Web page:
Leave your comment, ideas or advice then  Click the ADDS banner!

Related reading and research

Where to Start: Beginning your DD Lifestyle Together > ADDS Free DD Lifestyle Guide
Coming Out about Spanking & Domestic Discipline Desires
How to Start DD Research (Series)Domestic Discipline Marriage: Beginning A Domestic Discipline Marriage 

This article is the latest in a continuing series titled: KEYS to a Domestic Discipline Relationship
All of these below also make excellent SitDD topics.
1) Communication is a Key to DD
2) Domestic Discipline Honesty
3) Domestic Discipline Confession
4) Domestic Discipline Aftercare
5) Domestic Discipline Forgiveness
6) Domestic Discipline Relationship Characteristics: Ethics are a Key to DD
7) Domestic Discipline Key to DD: Patience

14 comments :

  1. Great post!
    There is no question that communication is the cornerstone to the lifestyle and patience is the mortar.
    lillie

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    Replies
    1. Thank you Lillie! I like the cornerstone & mortar analogy. I've always spoken of the similarities of DD as a foundation and the individual ways people live it as their household that is built up it :)

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  2. Anonymous11/03/2012

    I have been using the DD posts you talk about here as a "how to guide." for a month. It is working! We have the TIH List and HoH Rules in use and have 2 Sit Down Discussions every week. Communication has never been better and it is finally working after almost a year of trying! Thank you

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    Replies
    1. That's wonderful to hear! Keep coming back and passing on your ideas and knowledge to those starting the process after you :)

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  3. Ward and I actually had this conversation not too long ago, or should I say we have it often when friends ask for advice - there is no arrival, it is a journey, not a destination. We are always learning and growing and changing. We can't be stagnant, stagnancy creates a climate where it is too easy to take our partners for granted.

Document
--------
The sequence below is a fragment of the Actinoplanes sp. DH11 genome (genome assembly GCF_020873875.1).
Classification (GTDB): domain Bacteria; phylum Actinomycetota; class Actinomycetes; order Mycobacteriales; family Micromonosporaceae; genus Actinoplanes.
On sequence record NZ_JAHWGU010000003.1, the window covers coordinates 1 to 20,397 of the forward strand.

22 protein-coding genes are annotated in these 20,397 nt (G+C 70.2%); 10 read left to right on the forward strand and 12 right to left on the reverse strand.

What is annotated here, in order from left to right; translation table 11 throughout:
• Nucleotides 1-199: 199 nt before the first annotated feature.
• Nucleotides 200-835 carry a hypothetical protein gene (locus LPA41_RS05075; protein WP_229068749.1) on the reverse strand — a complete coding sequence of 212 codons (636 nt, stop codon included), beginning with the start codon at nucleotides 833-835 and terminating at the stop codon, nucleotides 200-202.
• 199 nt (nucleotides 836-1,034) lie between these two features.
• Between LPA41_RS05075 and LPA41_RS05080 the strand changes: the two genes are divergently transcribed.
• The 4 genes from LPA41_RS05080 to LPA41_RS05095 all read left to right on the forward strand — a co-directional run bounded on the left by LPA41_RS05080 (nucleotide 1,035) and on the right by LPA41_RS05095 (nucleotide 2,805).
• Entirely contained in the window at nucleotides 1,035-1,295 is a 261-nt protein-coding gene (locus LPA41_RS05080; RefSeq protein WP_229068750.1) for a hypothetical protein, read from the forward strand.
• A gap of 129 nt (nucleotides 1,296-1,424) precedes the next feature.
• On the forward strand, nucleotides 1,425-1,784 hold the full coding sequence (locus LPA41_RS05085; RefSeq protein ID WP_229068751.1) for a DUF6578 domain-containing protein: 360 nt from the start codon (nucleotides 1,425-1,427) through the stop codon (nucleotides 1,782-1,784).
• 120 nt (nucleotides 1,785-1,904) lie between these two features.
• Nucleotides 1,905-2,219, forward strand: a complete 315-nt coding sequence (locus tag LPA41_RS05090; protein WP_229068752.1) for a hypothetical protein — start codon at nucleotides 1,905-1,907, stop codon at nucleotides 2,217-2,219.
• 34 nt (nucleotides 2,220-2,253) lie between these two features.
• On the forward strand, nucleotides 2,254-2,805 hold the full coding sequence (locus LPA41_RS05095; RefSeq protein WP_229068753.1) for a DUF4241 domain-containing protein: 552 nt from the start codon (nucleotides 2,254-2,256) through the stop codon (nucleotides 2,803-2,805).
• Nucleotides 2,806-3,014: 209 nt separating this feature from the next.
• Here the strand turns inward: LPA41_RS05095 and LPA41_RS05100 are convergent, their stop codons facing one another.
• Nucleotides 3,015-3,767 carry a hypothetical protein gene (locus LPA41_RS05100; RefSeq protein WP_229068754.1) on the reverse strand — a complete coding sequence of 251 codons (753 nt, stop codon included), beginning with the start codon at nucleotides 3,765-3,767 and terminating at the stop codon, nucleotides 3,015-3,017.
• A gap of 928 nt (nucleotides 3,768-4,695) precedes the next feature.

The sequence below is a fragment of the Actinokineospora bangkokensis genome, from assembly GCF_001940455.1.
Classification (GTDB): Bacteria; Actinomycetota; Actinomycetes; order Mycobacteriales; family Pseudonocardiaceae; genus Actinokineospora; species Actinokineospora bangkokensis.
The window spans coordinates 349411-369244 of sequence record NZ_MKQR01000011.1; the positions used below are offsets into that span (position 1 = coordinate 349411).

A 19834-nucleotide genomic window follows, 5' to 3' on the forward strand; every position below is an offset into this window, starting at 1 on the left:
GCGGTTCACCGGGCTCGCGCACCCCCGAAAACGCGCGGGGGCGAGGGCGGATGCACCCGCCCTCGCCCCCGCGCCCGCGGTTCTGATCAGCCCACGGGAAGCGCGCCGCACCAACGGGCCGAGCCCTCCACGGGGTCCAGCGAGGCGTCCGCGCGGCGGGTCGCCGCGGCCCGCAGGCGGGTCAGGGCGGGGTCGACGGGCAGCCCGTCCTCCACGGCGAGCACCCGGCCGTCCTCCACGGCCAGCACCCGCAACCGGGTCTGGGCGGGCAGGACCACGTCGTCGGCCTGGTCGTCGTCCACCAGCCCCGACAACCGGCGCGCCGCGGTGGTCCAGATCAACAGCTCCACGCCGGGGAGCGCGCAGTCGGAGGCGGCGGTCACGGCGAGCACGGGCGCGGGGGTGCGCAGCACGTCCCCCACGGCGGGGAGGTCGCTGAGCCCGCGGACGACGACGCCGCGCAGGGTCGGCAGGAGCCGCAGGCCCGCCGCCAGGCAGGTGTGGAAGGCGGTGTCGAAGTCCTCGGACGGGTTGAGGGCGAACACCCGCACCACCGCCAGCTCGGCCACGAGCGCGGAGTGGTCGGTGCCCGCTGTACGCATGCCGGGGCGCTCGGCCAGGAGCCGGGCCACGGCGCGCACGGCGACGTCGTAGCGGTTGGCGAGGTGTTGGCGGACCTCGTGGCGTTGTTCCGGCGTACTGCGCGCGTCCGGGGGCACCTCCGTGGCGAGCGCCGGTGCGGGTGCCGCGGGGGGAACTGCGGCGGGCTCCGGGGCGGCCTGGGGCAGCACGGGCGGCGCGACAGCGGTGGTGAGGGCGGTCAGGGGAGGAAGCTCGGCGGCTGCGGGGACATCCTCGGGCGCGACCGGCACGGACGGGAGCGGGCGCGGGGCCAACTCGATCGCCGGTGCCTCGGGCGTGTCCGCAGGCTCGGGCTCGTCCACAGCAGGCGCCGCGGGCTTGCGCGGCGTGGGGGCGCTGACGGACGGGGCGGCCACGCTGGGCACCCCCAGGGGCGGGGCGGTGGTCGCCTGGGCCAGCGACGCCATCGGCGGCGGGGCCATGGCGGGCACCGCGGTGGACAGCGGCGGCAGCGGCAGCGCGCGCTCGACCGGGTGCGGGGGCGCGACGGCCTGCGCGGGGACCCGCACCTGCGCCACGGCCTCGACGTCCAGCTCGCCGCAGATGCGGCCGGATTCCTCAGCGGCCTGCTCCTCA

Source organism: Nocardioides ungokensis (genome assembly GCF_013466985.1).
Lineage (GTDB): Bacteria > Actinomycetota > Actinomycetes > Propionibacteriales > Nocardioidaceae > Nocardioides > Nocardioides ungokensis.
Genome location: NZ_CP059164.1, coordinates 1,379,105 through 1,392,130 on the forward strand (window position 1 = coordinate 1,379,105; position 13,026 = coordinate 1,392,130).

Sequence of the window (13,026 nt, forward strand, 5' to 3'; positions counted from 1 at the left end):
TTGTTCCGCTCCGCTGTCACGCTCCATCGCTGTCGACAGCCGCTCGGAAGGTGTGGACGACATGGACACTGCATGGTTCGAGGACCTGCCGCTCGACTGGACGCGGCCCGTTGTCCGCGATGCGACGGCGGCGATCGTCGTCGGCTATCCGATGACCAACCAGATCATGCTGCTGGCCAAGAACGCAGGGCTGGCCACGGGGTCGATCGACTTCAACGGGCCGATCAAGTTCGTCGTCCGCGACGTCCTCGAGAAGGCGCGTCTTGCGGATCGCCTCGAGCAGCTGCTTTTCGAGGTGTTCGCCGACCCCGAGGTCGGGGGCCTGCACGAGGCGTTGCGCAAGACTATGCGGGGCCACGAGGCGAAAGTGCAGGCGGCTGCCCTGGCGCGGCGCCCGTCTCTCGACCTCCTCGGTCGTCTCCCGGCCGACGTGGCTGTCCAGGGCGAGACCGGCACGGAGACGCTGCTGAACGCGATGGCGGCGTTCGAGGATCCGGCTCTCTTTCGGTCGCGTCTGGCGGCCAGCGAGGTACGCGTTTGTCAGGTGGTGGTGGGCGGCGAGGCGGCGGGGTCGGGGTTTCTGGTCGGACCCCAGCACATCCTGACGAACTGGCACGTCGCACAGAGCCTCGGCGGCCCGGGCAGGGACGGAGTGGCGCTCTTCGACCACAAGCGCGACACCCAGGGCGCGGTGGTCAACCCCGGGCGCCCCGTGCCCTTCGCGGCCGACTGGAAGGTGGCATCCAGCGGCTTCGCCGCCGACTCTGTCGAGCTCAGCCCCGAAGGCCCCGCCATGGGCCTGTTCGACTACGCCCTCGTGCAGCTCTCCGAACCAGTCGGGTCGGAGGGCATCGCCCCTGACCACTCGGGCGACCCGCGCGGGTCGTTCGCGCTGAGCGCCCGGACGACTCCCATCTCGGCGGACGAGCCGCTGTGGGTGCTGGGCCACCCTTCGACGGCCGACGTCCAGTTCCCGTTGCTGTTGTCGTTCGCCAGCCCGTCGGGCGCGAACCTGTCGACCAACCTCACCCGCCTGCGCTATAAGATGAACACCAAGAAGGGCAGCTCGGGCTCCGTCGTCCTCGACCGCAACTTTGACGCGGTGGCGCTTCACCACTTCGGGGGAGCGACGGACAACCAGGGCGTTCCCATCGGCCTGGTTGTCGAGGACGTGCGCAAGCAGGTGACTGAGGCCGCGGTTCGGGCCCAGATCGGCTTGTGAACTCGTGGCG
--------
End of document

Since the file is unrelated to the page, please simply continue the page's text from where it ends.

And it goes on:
We constantly work on our communication, and constantly challenge each other to make sure we are being completely open and honest. Every relationship should be one where the harder work starts after you win your prize, but so many think you can stop trying once you 'catch' your partner.

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    Replies
    1. So true June. I agree that any relationship is an ongoing quest for knowledge of one's self and their partner.

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  4. We all know people where the relationship ends through a lack of communication. They are living separate lives concurrently. Even though we really don't practice a traditional dd, we espouse many ideals that are encouraged. I love that ttwd has helped us work on bettering our communication.

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  5. It's so nice to see when people are in a DD style relationship dynamic of any kind, their communication skills do open up and get stronger.

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  6. Anonymous11/11/2012